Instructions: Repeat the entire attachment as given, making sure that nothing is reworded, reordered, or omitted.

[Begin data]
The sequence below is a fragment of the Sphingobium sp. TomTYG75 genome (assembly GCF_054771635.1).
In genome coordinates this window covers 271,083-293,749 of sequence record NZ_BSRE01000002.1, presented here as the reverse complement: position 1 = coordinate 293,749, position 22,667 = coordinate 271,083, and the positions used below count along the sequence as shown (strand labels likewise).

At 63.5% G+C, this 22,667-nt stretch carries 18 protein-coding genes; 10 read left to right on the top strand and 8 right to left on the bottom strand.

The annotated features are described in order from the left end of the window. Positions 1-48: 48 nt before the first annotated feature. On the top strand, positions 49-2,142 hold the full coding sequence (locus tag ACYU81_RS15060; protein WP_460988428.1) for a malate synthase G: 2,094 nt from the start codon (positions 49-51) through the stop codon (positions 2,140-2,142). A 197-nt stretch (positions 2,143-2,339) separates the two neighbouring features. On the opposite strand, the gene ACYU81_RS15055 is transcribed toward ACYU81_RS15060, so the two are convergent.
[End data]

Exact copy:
The sequence below is a fragment of the Sphingobium sp. TomTYG75 genome (assembly GCF_054771635.1).
In genome coordinates this window covers 271,083-293,749 of sequence record NZ_BSRE01000002.1, presented here as the reverse complement: position 1 = coordinate 293,749, position 22,667 = coordinate 271,083, and the positions used below count along the sequence as shown (strand labels likewise).

At 63.5% G+C, this 22,667-nt stretch carries 18 protein-coding genes; 10 read left to right on the top strand and 8 right to left on the bottom strand.

The annotated features are described in order from the left end of the window. Positions 1-48: 48 nt before the first annotated feature. On the top strand, positions 49-2,142 hold the full coding sequence (locus tag ACYU81_RS15060; protein WP_460988428.1) for a malate synthase G: 2,094 nt from the start codon (positions 49-51) through the stop codon (positions 2,140-2,142). A 197-nt stretch (positions 2,143-2,339) separates the two neighbouring features. On the opposite strand, the gene ACYU81_RS15055 is transcribed toward ACYU81_RS15060, so the two are convergent.